Win2K SP1 Security Improvements

The recent release of Windows 2000 Service Pack 1 (SP1) brings to mind that with new security exploits discovered each week, keeping your systems current with the latest vendor updates is crucial, especially for systems—such as Web, email, and e-commerce servers—that are exposed to the Internet. Staying current with Windows NT hotfixes and service packs was a nightmare, but I’m happy to say that Microsoft has addressed these problems in Win2K. In this article, I’ll show you the improvements that Microsoft has made to help you keep your systems up to date and secure. If you haven’t already installed Win2K SP1, you can find it, as well as hotfixes and most other Microsoft downloads, at Microsoft’s Web site.

Improvement #1: Service packs no longer introduce new (buggy) features. Service packs are supposed to be cumulative; however, in addition to providing regression-tested releases of all prior service packs and hotfixes, Microsoft had gotten into the habit of including new features. Unfortunately, whenever Microsoft released new features, it often meant new bugs and instability. Consequently, many administrators became gun shy about loading the latest service pack and, thus, security suffered. Beginning with NT 4.0 SP4, Microsoft promised to refrain from introducing mandatory new functionality. If you consult the Win2K SP1 readme file, you can confirm that Microsoft is living up to its promise in word and deed.

Improvement #2: No more reapplying service packs. Another problem with service packs has been layered updates. When you changed your system state (e.g., by loading a new device driver), installing RAS, Microsoft IIS, or another component, you had to reapply the latest service pack. Thanks to Windows File Protection, this problem is a thing of the past.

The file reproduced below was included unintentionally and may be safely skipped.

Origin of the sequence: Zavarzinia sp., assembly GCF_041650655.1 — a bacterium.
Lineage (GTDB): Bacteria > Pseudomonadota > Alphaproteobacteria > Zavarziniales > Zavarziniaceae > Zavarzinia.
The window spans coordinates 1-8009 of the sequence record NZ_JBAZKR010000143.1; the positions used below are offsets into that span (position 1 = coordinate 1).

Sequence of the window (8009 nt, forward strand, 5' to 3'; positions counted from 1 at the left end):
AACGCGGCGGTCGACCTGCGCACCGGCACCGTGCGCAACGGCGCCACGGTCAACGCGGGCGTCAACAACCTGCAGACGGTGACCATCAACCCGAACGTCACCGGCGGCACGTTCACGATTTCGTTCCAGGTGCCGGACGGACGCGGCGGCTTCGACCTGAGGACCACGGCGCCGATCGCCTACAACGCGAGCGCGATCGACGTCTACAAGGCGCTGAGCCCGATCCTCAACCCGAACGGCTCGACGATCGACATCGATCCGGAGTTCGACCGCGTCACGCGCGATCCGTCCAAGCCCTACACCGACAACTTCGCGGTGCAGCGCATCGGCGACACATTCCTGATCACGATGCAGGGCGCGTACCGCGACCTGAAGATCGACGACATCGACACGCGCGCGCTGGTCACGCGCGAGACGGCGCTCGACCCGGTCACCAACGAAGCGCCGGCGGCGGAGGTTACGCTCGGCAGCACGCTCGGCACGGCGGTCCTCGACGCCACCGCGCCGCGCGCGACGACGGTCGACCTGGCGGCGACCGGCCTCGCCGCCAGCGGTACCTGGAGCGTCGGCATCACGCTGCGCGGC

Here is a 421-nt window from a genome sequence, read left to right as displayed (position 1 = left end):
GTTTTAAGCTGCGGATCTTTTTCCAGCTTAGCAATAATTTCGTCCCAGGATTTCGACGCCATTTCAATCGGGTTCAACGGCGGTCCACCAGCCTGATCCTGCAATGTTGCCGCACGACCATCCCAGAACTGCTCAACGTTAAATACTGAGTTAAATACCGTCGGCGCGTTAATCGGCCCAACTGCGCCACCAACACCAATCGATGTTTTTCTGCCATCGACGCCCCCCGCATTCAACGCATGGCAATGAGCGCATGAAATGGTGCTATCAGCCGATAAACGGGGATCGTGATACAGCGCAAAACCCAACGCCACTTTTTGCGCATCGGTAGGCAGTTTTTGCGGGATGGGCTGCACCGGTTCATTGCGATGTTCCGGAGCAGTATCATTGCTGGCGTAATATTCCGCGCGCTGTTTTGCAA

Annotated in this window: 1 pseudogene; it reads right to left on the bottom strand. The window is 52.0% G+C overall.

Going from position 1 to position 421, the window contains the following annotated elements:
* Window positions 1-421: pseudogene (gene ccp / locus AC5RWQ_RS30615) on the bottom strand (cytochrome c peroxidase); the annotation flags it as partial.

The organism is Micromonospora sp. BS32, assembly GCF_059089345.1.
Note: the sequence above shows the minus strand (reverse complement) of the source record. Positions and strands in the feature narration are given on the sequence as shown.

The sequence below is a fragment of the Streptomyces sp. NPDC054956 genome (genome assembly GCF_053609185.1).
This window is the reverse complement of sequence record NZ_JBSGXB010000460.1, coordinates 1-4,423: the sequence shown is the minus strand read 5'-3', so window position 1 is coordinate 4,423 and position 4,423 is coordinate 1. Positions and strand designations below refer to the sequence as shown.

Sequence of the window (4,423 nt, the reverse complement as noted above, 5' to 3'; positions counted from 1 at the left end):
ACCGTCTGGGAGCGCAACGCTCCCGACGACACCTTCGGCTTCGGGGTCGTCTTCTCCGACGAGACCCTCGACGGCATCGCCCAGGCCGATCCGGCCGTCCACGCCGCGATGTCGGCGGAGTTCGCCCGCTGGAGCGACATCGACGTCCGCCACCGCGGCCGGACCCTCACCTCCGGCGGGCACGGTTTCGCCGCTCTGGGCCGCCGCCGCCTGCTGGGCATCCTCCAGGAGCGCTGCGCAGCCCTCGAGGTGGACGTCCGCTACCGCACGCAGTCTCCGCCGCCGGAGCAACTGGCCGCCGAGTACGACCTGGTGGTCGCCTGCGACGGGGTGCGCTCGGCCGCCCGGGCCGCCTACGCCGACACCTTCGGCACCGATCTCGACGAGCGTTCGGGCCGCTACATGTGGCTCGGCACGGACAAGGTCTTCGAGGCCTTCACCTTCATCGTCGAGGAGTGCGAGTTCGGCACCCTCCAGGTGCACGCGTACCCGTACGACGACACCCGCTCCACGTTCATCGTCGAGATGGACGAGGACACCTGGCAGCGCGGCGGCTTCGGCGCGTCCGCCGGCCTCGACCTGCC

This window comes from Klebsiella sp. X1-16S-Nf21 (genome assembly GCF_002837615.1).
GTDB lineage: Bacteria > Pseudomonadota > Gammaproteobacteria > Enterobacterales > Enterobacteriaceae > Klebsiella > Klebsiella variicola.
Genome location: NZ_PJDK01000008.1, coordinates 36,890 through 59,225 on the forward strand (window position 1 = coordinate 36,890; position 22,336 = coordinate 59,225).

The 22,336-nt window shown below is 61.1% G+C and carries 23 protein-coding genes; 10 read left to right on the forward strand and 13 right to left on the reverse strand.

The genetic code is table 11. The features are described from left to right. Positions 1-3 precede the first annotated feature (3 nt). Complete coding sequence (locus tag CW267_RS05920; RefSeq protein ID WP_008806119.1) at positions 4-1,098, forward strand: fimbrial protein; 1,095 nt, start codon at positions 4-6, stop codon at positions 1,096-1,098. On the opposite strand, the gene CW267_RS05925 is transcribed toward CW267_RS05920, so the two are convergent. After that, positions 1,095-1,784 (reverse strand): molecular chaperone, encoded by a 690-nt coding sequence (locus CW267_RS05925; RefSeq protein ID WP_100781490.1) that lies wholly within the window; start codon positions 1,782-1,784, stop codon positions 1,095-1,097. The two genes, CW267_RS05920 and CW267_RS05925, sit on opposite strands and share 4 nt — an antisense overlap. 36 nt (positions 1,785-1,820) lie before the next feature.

Improvement #3: No more vanishing high encryption. With NT, you had to obtain and install a separate high-encryption version of each service pack. If you forgot to do this and installed the normal 40-bit encryption service pack on a system already enabled for 128-bit encryption, the system reverted to the weaker encryption level. For Win2K, you can obtain and install the high encryption pack from Microsoft’s Web site. Then, you can install subsequent service packs when they come out without worrying about your encryption level. The service pack determines your current encryption level and automatically installs the correct files.

Improvement #4: Install service packs along with Win2K. With NT, when you installed a new system, you couldn’t install the OS and the latest service pack in one step. To solve this problem with Win2K, you simply copy the i386 directory of your Win2K CD-ROM to a shared directory on a file server, such as \\fs1\win2k. Next, download the full service pack (sp1network.exe), which is about 88MB, from Microsoft’s Web site. Extract the service pack file to a temporary directory using the /x parameter. For example, create a temporary directory called c:\tempsp1. Next, run

sp1network /x

and enter \\fs1\win2k when prompted for a path. Finally, from the temporary directory where you extracted SP1, run

update –S\\fs1\win2k